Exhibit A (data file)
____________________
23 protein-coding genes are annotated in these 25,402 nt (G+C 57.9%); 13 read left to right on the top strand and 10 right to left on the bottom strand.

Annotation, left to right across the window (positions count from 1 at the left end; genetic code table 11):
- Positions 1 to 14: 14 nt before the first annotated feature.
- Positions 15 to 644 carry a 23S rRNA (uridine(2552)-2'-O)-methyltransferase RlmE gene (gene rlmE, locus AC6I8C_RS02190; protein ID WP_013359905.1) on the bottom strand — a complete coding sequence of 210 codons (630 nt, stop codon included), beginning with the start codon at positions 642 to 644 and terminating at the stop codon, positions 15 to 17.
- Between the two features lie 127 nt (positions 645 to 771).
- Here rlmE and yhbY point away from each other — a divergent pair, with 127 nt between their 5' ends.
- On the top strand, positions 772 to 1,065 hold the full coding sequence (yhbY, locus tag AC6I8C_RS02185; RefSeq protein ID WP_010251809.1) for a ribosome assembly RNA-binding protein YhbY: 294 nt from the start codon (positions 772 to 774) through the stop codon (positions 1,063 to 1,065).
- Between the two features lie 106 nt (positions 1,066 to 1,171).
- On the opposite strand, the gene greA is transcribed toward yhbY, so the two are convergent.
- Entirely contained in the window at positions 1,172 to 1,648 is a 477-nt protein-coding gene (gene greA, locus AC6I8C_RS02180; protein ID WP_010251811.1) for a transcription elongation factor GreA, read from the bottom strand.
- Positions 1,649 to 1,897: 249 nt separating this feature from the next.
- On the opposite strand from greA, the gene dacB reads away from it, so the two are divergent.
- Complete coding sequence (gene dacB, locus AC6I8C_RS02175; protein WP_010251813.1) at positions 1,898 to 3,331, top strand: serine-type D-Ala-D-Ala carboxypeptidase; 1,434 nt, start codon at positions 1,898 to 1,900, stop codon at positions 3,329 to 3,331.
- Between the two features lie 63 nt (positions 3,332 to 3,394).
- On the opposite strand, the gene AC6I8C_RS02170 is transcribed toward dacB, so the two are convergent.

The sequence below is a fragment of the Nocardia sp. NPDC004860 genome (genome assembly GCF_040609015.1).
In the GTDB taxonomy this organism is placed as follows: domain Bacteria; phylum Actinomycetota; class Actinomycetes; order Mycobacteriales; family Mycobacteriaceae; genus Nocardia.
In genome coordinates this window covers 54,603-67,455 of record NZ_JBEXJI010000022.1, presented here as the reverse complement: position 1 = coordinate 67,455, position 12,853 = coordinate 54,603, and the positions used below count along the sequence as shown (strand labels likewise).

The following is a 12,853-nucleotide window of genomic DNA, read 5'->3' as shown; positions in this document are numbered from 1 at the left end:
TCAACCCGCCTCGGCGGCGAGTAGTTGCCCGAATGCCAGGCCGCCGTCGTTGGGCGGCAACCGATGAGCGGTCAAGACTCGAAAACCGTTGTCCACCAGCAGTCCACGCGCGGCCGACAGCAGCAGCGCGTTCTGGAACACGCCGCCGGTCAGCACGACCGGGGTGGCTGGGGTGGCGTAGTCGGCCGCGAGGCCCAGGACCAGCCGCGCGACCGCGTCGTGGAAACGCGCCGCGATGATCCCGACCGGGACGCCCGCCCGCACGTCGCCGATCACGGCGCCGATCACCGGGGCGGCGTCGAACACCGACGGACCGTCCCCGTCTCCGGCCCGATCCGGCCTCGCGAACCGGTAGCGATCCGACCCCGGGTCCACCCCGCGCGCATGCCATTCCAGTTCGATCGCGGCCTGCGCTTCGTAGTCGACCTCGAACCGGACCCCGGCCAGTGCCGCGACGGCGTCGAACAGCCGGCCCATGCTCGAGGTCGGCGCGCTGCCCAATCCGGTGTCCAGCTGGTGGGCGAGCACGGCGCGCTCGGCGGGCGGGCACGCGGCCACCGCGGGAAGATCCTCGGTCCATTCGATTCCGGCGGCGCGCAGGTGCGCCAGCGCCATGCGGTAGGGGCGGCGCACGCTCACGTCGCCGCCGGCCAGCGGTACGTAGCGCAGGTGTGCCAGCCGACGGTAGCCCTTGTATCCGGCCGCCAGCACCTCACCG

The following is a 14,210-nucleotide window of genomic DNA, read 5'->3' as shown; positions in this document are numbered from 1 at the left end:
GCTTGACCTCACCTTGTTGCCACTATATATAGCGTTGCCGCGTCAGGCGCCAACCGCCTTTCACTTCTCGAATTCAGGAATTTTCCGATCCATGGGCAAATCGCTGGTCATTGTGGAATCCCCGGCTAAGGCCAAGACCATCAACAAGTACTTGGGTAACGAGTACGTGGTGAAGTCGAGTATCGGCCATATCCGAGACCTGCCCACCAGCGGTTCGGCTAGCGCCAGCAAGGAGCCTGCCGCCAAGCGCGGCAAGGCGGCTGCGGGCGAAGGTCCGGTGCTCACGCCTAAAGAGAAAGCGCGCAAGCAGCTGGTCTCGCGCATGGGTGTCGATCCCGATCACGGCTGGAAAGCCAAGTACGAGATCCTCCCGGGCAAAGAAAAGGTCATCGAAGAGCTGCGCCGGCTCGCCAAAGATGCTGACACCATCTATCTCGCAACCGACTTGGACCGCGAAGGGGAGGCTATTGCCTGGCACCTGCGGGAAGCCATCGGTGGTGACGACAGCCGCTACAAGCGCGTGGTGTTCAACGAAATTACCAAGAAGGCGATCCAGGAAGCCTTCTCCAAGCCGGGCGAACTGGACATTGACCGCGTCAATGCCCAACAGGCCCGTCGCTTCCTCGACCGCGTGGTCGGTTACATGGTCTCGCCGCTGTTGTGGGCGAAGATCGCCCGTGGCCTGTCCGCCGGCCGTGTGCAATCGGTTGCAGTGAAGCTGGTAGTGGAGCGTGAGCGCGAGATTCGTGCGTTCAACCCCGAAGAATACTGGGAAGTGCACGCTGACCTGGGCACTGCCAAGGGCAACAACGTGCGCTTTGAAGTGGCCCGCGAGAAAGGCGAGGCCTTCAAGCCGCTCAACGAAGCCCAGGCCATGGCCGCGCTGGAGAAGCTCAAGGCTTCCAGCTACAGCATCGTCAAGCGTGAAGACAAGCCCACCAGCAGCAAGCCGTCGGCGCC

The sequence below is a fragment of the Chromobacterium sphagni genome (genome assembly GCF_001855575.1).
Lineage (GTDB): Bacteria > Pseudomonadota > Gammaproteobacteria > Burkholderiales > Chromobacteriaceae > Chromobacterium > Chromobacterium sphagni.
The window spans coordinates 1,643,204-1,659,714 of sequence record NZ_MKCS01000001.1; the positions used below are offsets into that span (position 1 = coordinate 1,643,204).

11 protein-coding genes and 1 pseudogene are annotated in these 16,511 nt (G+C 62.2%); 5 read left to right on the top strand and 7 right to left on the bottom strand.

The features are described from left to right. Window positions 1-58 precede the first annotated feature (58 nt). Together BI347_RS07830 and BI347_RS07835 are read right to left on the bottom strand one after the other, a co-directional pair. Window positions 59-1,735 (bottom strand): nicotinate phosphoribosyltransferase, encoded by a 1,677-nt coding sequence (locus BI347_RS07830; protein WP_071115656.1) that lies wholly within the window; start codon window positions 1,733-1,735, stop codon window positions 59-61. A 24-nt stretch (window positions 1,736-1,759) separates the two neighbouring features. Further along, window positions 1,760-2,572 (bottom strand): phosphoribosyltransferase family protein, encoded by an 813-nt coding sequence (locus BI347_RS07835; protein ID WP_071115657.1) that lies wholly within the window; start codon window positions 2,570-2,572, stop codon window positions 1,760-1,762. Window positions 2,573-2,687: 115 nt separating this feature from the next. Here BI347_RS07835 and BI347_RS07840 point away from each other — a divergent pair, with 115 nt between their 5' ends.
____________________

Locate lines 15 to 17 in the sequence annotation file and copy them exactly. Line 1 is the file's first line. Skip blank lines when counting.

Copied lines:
- On the opposite strand, the gene AC6I8C_RS02170 is transcribed toward dacB, so the two are convergent.

The sequence below is a fragment of the Nocardia sp. NPDC004860 genome (genome assembly GCF_040609015.1).
In the GTDB taxonomy this organism is placed as follows: domain Bacteria; phylum Actinomycetota; class Actinomycetes; order Mycobacteriales; family Mycobacteriaceae; genus Nocardia.